No need for Cardinals to replace icons with replicas
As we approach the beginning of spring training St. Louis Cardinals fans and the media covering the team are beginning to circle back to talk of Albert Pujols, Tony La Russa and Dave Duncan not being with the team this spring. The obvious question to ask is what is the impact of their departure going to mean to the team? There are many answers to this question and each one of them has some validity. Where I tend to disagree most often is when I read that icons are irreplaceable unless the replacement is ready to break into icon status himself. This is a farce, one which the Cardinals have been very adept at not following.
The easy choice, some may say, for replacing Pujols would have been to throw the same load of money toward Prince Fielder. He’s a power hitting, OBP machine, who is also just now at the peak of his prime. Fielder arguably has better years ahead of him than Pujols. But, Cardinals’ general manager John Mozeliak had a plan in place and stuck to his guns. He’ll save that money for when he feels the right player or players come along this year or next. He is in no rush to blow the cash. He is being smart. He is waiting for a player or players with the most upside to hang his hat on. He signed Carlos Beltran to compliment the lineup and that was it. It should be enough.
Teams do not need to replace iconic players with potentially iconic players. In fact, more often than not, no matter how well the next guy performs, the chances he will stay around long enough to attain the icon status is minimal. Free-agency has made it very difficult for players to stick with one team long enough for the fans to think of the player as an icon. Since these players are few and far between as it is, teams do not have much of a guideline as to how to replace an icon.
Who replaced Cal Ripken Jr.? Mike Bordick took his spot at short when Ripken moved to third base. When Ripken retired, Tony Batista took over the hot corner for the Orioles. Was there anyone out there who could truly replace Ripken’s stature in Baltimore? Most likely there wasn’t so why bother trying? The Orioles did what they felt was right. Batista wasn’t going to become an icon in Baltimore, but he did hit 31 HR in 2002, the season after Ripken retired. Can they really complain about that? Despite the good season, I am sure there were grumblings around Camden Yards that season that Batista couldn’t carry Ripken’s jockstrap.
Does the same mentality hold true for replacing iconic managers and pitching coaches? In the Cardinals’ mind again the answer is no. Mike Matheny is a well-liked and maybe even well-loved figure in Cardinals’ history. I wouldn’t suggest he is at the threshold of being an icon. Matheny has never managed a professional baseball game. That is a pretty emphatic answer to the question by Mozeliak. Mo selected a smart, resourceful former catcher to replace the domineering La Russa. He didn’t feel he needed a guy with thousands of managed games under his belt.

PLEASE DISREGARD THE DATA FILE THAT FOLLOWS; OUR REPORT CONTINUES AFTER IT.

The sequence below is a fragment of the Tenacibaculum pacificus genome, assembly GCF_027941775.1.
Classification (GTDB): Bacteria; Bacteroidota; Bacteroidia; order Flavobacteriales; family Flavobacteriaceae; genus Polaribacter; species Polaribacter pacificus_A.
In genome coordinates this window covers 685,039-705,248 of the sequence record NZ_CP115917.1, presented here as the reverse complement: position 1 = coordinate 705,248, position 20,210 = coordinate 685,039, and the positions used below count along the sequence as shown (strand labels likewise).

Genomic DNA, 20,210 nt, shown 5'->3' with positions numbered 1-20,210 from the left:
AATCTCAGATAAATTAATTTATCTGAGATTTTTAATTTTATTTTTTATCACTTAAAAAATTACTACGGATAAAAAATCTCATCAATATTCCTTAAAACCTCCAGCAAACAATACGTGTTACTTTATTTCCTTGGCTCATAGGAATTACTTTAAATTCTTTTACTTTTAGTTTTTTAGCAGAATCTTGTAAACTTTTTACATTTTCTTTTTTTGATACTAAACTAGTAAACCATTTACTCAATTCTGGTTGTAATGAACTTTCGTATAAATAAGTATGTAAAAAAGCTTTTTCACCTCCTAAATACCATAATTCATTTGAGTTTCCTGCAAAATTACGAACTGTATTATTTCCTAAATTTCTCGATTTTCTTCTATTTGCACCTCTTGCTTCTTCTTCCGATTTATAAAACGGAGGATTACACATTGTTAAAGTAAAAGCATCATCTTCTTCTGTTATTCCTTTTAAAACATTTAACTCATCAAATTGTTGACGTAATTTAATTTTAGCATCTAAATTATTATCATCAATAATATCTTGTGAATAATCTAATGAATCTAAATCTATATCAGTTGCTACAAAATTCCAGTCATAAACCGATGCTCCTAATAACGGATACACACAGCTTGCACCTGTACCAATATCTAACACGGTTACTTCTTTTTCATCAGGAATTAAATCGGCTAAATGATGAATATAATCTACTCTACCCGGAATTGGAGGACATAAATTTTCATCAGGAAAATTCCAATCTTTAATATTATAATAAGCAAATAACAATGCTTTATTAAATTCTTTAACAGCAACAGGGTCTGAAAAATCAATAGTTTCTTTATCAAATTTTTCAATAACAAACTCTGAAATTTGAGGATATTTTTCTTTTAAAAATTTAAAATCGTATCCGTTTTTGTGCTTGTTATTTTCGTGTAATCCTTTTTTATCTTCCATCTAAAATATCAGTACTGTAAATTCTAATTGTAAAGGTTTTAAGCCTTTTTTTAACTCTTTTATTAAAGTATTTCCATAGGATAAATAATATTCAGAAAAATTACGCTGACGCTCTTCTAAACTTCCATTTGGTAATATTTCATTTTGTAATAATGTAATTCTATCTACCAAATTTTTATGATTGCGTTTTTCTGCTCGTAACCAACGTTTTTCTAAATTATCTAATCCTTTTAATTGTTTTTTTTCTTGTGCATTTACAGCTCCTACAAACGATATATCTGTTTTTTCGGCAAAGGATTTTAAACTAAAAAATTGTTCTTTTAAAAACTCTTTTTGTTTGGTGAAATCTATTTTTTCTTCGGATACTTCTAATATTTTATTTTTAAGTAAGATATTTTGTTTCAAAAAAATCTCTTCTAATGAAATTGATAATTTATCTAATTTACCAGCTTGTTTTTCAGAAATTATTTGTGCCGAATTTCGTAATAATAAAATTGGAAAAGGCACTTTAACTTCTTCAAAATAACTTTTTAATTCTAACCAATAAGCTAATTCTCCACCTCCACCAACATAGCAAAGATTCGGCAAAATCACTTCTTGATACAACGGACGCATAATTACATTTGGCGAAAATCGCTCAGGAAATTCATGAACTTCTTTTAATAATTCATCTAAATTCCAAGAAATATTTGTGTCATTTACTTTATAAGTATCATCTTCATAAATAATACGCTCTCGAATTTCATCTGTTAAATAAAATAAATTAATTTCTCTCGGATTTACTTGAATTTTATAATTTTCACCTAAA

Nice work if you ask me. There were many “top-notch” managers out there at the time; Terry Francona and Bobby Valentine to name a couple. Mozeliak didn’t bite. Why pay more money for one of those guys? Would they really get that much more out of the team than Matheny is going to get? I would venture to guess that players are going to find it very easy to fit into Matheny’s way of managing. This does not mean that I believe Matheny is going to be a pushover and the players will run roughshod over him. To the contrary, he will probably be very little like La Russa, and the change will be welcomed in the clubhouse. Matheny is not far removed from his playing days, with this particular franchise, and that will pay dividends. Matheny has the chance to become iconic, but he is far from that stature now and it is not the reason he was hired.
In replacing Dave Duncan, Derek Lilliquist has the hardest shoes to fill in my opinion. But again, the Cardinals stayed focused on what made the most sense for the organization and that was to have the guy who was shadowing Duncan last season take over the role. Will Lilliquist as successful as Duncan? No one knows this now. But, what we do know is that he was successful during his interim status as pitching coach last season. We know he is very knowledgeable of the arms in the organization. We do know that the pitching staff is an incredibly solid one and doesn’t NEED a mentor. If they hadn’t learned from Duncan yet, they never will have. If the current crop of Cardinals pitchers believe in Duncan’s ways (pound the zone and induce ground balls), then Lilliquist is capable of showing them how to continue to do so. Also, there is the mentality that some have about performing in front of a “guru”. Some have nerves to overcome, and feel that won’t live up to “the master’s” expectations. With Lilliquist it is possible some of the staff will become more at ease with him than Duncan. We don’t know, but we will soon see. I’d have to once again point out; the replacement is not at the precipice of icon status.
The Cardinals ended up in a position where they needed to replace three iconic figures in their history. Each one of them will be revered in one way or another for years to come (even Pujols). The Cardinals did not make rash decisions. They did not feel it was necessary to find the “top” player or replacement on the market. They opted to fill the spots with reputable players and coaches who find themselves in an excellent situation to succeed. Will anyone of them turn into icons down the line? It is possible. It is also likely that the next Cardinals icon is not on the team at the moment. The point is, it was not necessary to seek out the future icon of the organization when selecting replacements. The Cardinals did it right.
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